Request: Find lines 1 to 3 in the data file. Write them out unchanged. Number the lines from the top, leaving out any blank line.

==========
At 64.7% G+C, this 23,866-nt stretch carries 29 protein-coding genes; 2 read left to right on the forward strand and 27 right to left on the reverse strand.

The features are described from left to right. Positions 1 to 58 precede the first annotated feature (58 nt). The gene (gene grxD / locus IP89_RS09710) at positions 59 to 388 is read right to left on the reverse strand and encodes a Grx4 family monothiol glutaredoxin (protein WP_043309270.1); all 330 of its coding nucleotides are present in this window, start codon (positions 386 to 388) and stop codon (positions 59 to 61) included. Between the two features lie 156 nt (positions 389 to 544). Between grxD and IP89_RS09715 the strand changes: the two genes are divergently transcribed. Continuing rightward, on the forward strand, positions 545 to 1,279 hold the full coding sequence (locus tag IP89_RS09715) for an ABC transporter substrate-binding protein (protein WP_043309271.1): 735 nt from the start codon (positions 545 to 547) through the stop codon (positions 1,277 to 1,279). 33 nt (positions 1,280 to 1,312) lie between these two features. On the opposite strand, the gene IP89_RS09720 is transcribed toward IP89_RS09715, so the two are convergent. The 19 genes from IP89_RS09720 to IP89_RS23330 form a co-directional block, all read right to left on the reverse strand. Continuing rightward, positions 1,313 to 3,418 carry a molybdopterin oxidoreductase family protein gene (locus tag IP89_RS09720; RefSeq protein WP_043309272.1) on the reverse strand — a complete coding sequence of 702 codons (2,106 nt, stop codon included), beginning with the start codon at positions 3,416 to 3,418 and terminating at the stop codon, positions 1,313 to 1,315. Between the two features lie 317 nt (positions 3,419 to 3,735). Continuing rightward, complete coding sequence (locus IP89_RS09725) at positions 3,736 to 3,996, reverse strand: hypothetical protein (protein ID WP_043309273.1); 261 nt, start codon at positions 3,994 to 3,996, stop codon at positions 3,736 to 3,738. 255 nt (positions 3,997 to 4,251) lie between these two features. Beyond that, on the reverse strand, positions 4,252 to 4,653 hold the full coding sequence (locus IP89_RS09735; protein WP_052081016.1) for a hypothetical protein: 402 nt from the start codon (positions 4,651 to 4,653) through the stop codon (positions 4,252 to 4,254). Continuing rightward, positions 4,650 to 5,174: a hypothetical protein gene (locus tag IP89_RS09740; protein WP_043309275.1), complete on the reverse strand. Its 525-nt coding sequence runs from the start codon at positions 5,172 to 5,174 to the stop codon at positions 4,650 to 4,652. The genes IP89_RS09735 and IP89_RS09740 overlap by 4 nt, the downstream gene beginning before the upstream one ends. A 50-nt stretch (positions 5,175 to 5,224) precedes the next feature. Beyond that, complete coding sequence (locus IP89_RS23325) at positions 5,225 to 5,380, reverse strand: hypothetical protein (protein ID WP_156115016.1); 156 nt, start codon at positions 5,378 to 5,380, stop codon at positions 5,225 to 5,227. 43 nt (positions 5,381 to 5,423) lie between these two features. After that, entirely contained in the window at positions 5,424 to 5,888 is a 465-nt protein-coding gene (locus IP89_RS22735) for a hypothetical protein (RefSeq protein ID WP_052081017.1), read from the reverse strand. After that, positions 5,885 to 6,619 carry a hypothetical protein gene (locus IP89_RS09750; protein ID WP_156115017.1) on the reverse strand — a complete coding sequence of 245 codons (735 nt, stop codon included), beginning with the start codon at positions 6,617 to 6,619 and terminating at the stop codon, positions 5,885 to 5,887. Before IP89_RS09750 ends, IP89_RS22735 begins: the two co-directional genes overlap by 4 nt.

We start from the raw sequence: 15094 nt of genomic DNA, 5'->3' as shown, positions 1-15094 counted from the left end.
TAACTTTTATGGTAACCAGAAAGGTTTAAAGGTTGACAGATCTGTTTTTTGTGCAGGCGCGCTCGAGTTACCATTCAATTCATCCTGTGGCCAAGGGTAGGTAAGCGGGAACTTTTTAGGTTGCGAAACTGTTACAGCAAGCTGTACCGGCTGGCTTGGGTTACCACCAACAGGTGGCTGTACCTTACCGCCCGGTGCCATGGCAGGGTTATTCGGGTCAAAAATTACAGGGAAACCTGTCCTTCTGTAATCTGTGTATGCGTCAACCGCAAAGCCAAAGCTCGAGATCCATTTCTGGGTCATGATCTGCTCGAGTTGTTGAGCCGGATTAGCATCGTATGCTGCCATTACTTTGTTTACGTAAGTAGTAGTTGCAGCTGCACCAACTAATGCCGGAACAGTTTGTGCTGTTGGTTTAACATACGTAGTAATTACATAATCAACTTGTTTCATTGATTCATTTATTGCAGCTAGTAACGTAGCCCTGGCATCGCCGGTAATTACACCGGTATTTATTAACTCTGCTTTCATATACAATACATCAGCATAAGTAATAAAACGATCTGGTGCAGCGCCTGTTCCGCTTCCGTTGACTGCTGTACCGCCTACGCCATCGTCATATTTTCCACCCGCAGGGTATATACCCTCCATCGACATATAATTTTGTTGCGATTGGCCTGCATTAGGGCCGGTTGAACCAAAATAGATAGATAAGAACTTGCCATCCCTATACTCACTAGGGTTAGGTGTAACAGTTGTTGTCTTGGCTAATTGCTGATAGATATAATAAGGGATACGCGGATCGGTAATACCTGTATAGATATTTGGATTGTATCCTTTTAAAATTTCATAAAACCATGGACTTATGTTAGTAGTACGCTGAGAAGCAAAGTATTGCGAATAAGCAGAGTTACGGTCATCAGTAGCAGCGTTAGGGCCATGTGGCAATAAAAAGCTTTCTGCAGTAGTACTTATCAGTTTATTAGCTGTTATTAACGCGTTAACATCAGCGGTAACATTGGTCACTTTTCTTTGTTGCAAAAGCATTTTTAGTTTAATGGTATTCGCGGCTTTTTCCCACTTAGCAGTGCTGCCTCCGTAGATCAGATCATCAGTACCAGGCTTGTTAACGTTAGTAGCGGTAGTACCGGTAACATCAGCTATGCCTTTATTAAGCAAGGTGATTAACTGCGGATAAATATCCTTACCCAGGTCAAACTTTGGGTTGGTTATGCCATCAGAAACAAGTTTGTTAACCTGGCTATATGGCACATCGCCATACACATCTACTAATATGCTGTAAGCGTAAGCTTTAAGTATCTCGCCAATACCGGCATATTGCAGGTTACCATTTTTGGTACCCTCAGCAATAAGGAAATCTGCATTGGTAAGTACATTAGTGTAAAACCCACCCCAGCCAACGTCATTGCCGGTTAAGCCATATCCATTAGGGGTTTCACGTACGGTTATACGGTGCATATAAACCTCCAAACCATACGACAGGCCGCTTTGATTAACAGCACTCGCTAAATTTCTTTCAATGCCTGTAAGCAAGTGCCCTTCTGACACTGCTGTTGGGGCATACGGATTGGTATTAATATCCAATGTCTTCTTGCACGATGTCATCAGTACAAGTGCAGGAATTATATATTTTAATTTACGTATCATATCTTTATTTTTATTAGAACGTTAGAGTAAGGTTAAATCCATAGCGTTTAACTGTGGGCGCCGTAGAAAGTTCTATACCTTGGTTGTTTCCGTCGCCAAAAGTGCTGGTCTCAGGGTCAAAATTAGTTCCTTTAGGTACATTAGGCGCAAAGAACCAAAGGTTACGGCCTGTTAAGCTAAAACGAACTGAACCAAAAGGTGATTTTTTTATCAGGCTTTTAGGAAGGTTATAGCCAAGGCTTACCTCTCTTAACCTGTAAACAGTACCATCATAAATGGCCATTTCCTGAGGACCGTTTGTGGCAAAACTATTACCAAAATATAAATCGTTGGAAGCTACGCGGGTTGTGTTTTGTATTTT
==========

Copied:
At 64.7% G+C, this 23,866-nt stretch carries 29 protein-coding genes; 2 read left to right on the forward strand and 27 right to left on the reverse strand.

The features are described from left to right. Positions 1 to 58 precede the first annotated feature (58 nt). The gene (gene grxD / locus IP89_RS09710) at positions 59 to 388 is read right to left on the reverse strand and encodes a Grx4 family monothiol glutaredoxin (protein WP_043309270.1); all 330 of its coding nucleotides are present in this window, start codon (positions 386 to 388) and stop codon (positions 59 to 61) included. Between the two features lie 156 nt (positions 389 to 544). Between grxD and IP89_RS09715 the strand changes: the two genes are divergently transcribed. Continuing rightward, on the forward strand, positions 545 to 1,279 hold the full coding sequence (locus tag IP89_RS09715) for an ABC transporter substrate-binding protein (protein WP_043309271.1): 735 nt from the start codon (positions 545 to 547) through the stop codon (positions 1,277 to 1,279). 33 nt (positions 1,280 to 1,312) lie between these two features. On the opposite strand, the gene IP89_RS09720 is transcribed toward IP89_RS09715, so the two are convergent. The 19 genes from IP89_RS09720 to IP89_RS23330 form a co-directional block, all read right to left on the reverse strand. Continuing rightward, positions 1,313 to 3,418 carry a molybdopterin oxidoreductase family protein gene (locus tag IP89_RS09720; RefSeq protein WP_043309272.1) on the reverse strand — a complete coding sequence of 702 codons (2,106 nt, stop codon included), beginning with the start codon at positions 3,416 to 3,418 and terminating at the stop codon, positions 1,313 to 1,315. Between the two features lie 317 nt (positions 3,419 to 3,735). Continuing rightward, complete coding sequence (locus IP89_RS09725) at positions 3,736 to 3,996, reverse strand: hypothetical protein (protein ID WP_043309273.1); 261 nt, start codon at positions 3,994 to 3,996, stop codon at positions 3,736 to 3,738. 255 nt (positions 3,997 to 4,251) lie between these two features. Beyond that, on the reverse strand, positions 4,252 to 4,653 hold the full coding sequence (locus IP89_RS09735; protein WP_052081016.1) for a hypothetical protein: 402 nt from the start codon (positions 4,651 to 4,653) through the stop codon (positions 4,252 to 4,254). Continuing rightward, positions 4,650 to 5,174: a hypothetical protein gene (locus tag IP89_RS09740; protein WP_043309275.1), complete on the reverse strand. Its 525-nt coding sequence runs from the start codon at positions 5,172 to 5,174 to the stop codon at positions 4,650 to 4,652. The genes IP89_RS09735 and IP89_RS09740 overlap by 4 nt, the downstream gene beginning before the upstream one ends. A 50-nt stretch (positions 5,175 to 5,224) precedes the next feature. Beyond that, complete coding sequence (locus IP89_RS23325) at positions 5,225 to 5,380, reverse strand: hypothetical protein (protein ID WP_156115016.1); 156 nt, start codon at positions 5,378 to 5,380, stop codon at positions 5,225 to 5,227. 43 nt (positions 5,381 to 5,423) lie between these two features. After that, entirely contained in the window at positions 5,424 to 5,888 is a 465-nt protein-coding gene (locus IP89_RS22735) for a hypothetical protein (RefSeq protein ID WP_052081017.1), read from the reverse strand. After that, positions 5,885 to 6,619 carry a hypothetical protein gene (locus IP89_RS09750; protein ID WP_156115017.1) on the reverse strand — a complete coding sequence of 245 codons (735 nt, stop codon included), beginning with the start codon at positions 6,617 to 6,619 and terminating at the stop codon, positions 5,885 to 5,887. Before IP89_RS09750 ends, IP89_RS22735 begins: the two co-directional genes overlap by 4 nt.

We start from the raw sequence: 15094 nt of genomic DNA, 5'->3' as shown, positions 1-15094 counted from the left end.